PolitiFact: Eric Cantor’s Claim About “Job Killing” Health Care Bill is FALSE


    Another statement by Eric Cantor — this time that health care reform legislation passed last year is “job killing” – another “false” rating by PolitiFact.

    Republicans have used the “job-killing” claim hundreds of times — so often that they used the phrase in the name of the bill. It implies that job losses will be one of the most significant effects of the law. But they have flimsy evidence to back it up.

    The phrase suggests a massive decline in employment, but the data doesn’t support that. The Republican evidence is extrapolated from a report that was talking about a reduction in the labor supply rather than the loss of jobs, or based on measures that weren’t included in the final health care law. We rate the statement False.

    So far, according to PolitiFact Virginia, Cantor has racked up 1 “true” statement, 1 “half true,” 2 “barely true,” 3 “false,” and 2 “pants on fire” lies. In other words, 8 of the 9 statements by Eric Cantor analyzed by PolitiFact are not fully or even “mostly” true, with only 1 being even HALF true. Can Eric Cantor simply not tell the truth? Is he a pathological liar? And what about all the other members of his caucus who go out there and repeat the “pants on fire” and “false” statements every day? It’s disgusting, but as the saying goes, “fool me once, shame on YOU, fool me twice, shame on ME!” When it comes to Republicans and their factually-challenged commments, let the buyer beware…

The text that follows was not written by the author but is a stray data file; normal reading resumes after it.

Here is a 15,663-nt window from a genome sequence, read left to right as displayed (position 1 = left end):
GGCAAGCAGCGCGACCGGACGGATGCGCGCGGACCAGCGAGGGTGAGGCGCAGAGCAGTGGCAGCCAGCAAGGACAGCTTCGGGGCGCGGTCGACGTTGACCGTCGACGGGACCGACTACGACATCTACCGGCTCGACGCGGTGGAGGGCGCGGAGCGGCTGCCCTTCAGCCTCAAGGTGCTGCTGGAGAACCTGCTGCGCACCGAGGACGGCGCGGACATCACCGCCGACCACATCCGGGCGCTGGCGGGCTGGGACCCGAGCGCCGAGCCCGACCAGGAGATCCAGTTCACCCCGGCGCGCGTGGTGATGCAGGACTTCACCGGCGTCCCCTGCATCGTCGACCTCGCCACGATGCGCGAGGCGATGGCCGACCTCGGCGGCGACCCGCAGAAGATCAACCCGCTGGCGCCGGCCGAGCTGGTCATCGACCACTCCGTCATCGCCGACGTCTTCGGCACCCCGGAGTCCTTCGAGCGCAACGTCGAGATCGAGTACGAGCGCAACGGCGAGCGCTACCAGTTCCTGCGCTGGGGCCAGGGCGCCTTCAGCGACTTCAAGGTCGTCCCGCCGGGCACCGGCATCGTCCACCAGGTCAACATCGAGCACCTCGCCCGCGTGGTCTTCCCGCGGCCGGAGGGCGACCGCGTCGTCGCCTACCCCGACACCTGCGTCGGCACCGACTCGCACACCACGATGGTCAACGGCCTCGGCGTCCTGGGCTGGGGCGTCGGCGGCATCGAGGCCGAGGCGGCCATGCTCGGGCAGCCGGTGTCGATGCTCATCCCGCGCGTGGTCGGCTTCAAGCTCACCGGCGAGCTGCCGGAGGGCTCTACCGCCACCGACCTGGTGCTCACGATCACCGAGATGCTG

P.S. Keep in mind that PolitiFact is NON-partisan. Of course, so is the Congressional Budget Office, but that hasn’t stopped Republicans from simply waving away findings they don’t like. It must be nice to live in a world of “magical thinking,” make-believe, tooth fairies, and ponies for everyone.

    • totallynext

      Eric you wanted to be a national leader – now you get the exposure – just more of the lies that is standard operating procedure for Republicans.

      I think that Randi Rhodes had one of the best ideas – that make it a federal felony to knowing lie to the American people when communicating as a elected official.

      This is not in a race or running for office – this is when you stand up to a press conference in your official capacitiy – as in the majoriy leader!

    • Better would have been if Democrats had first relentlessly pushed the bill as a job creator, thereby casting GOPers as job killers. Remember the political adage: Identify your weaknesses and accuse your opponent of them first.

    • pontoon

      There have been truth in advertising laws for a long time.  It is way past time to extend those laws to politics.  Ideological differences don’t change basic facts. If truthfulness were a requirement, civil discourse would not be what it is today.

    • Steve Vaughan

      The true believers have already started to call PolitiFact biased. There have been several letters to the editor in the RTD to that effect in the last two weeks.

      People just will not accept facts that are contrary to their pre-existing notions.

      I’d suggest that we need to spend more time in schools explaining how to evaluate and weigh evidence, but I’m sure that would be attacked as a way to “indoctrinate” youth as well.